COLUMN: Step out of your comfort zone to find clarity for your career
My journalism career at Central Michigan University has been atypical compared to other students in the program.
Picking a major was difficult because I wanted to learn about everything and never stop learning. I switched my major six or seven times before deciding to be a science writer. I had to go far beyond the limits of my comfort zone to find out what I wanted to do with my career.
Before I knew much about journalism or how to report news, I had one specific interest — research. I loved learning about scientific advancements. Writing about it seemed like the perfect fit for me because with a career in science writing, I never needed to stop learning.
However, I found there aren't many, if any, journalism majors in the department who share my aspirations. Not many journalism majors plan to become science writers. Not many professors are familiar with the ins and outs of the field. CMU doesn't offer a "science reporting" class.
I knew I needed to teach myself. That involved doing things I wasn't necessarily comfortable or confident doing.
Joining Central Michigan Life was my first, life-changing decision. Here, I've developed my science writing skills in a practice-lab atmosphere.
I'm an anxious person and used to be very shy. When I walked into the newsroom about a year ago, I was uncomfortable. But it was my first step toward career clarity. I told the editors about my desire to cover science and research. There was no hesitation. They were happy to let me gain the experience and happy someone was interested in writing about science.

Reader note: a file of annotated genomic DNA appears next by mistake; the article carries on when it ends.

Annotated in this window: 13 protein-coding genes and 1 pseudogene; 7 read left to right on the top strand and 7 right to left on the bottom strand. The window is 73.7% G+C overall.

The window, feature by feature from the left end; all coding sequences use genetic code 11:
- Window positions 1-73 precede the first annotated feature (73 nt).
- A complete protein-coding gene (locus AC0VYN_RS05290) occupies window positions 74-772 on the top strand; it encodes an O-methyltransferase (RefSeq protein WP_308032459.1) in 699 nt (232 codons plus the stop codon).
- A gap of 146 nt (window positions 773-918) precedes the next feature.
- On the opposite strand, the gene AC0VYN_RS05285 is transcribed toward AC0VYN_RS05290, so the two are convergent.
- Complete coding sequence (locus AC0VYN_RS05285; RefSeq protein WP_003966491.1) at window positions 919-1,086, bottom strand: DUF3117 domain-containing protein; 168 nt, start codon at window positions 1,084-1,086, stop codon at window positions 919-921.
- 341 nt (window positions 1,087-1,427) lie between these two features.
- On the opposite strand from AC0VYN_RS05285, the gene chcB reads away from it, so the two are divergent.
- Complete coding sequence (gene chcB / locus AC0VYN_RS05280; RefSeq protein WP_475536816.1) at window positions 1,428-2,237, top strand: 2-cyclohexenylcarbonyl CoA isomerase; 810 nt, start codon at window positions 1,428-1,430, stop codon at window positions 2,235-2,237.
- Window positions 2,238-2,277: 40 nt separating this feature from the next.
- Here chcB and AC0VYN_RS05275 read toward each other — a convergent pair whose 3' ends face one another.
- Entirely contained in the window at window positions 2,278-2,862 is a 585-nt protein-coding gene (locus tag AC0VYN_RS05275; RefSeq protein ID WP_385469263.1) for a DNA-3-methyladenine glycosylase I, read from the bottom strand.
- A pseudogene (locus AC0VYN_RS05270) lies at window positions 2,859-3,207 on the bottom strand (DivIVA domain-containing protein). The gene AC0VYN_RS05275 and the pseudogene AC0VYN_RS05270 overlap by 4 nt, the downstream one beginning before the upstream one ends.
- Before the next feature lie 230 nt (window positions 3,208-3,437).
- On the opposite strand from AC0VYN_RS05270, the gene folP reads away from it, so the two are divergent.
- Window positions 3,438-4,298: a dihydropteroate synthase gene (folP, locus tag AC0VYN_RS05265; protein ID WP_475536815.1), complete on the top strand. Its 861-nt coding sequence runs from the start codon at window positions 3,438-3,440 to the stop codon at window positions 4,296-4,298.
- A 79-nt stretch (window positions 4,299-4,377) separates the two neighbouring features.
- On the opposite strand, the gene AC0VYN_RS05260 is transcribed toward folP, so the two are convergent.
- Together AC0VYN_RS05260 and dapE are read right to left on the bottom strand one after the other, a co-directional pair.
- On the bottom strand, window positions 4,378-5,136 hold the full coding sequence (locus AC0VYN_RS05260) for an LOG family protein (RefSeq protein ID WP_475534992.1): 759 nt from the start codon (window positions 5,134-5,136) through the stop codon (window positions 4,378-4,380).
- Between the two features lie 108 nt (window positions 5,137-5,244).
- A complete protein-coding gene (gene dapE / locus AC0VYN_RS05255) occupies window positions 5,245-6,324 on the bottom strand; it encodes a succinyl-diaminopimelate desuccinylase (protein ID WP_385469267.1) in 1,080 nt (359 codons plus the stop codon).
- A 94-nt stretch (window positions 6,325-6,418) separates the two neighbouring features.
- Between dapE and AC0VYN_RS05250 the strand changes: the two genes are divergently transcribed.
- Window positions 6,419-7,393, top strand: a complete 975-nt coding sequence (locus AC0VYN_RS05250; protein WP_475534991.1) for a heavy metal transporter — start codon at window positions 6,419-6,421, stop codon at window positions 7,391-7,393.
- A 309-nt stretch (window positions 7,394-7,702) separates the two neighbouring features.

But I still wanted to learn more.
I joined the National Association of Science Writers, where I received a travel fellowship to attend the American Association for the Advancement of Science meetings last February in Boston.
I was excited about the opportunity. Then fear and anxiety set in.
Compared to the other fellows, I felt inadequate. They all had backgrounds in research or came from science writing programs at their university.
I had neither. I felt like a poser.
Despite feeling exposed and uncomfortable, the fellowship became the most valuable career-developing experience in my life.
I participated in an internship fair, which was the most nerve-wrecking day of the trip.
There, I met with several recruiters from intimidatingly prestigious media outlets, such as NPR, Science Magazine, The Washington Post and leading research universities and laboratories from across the country.
Despite my anxiety, the internship fair was awesome. I even scored a few interviews for the summer.
After learning about both the opportunities and struggles facing science writers today, I found clarity and direction for my own career. I returned to CMU with newfound motivation.
I was assigned a mentor, Victoria Jaggard, a senior editor at National Geographic who had worked in science communication at the Smithsonian museums — my dream jobs.
Through her, I learned about the realities of a career in science writing, which differed from my expectations. I found out that the National Geographic online magazine currently has just one writer on staff.
At first, this was depressing to hear. Was my dream of being a writer for a glamorous science magazine out of the picture before it even began? Of course not. The conference helped me develop more realistic expectations for my career. They are just as exciting.
Most importantly, after attending the AAAS conference, my fears were mostly replaced with confidence.
Although my background is different from many others working in the field, my diverse journalism experiences and vast published pieces from class and CM Life make me a competitive candidate.
I now realize I bring a unique perspective to science writing.
By stepping out of my comfort zone, seeking and taking advantage of opportunities available to me, I found a clarity for my dreams that I never had before.
I am a science translator and a storyteller, passionate about humanizing research and demonstrating the fantastic story that is science.
My goal is to bridge the gap, make science interesting, educate the community and maybe make people trust science again.
With my experiences at CMU and after my adventure to Boston, I’m now confident I can achieve these goals.
I just had to step out of my comfort zone to realize it.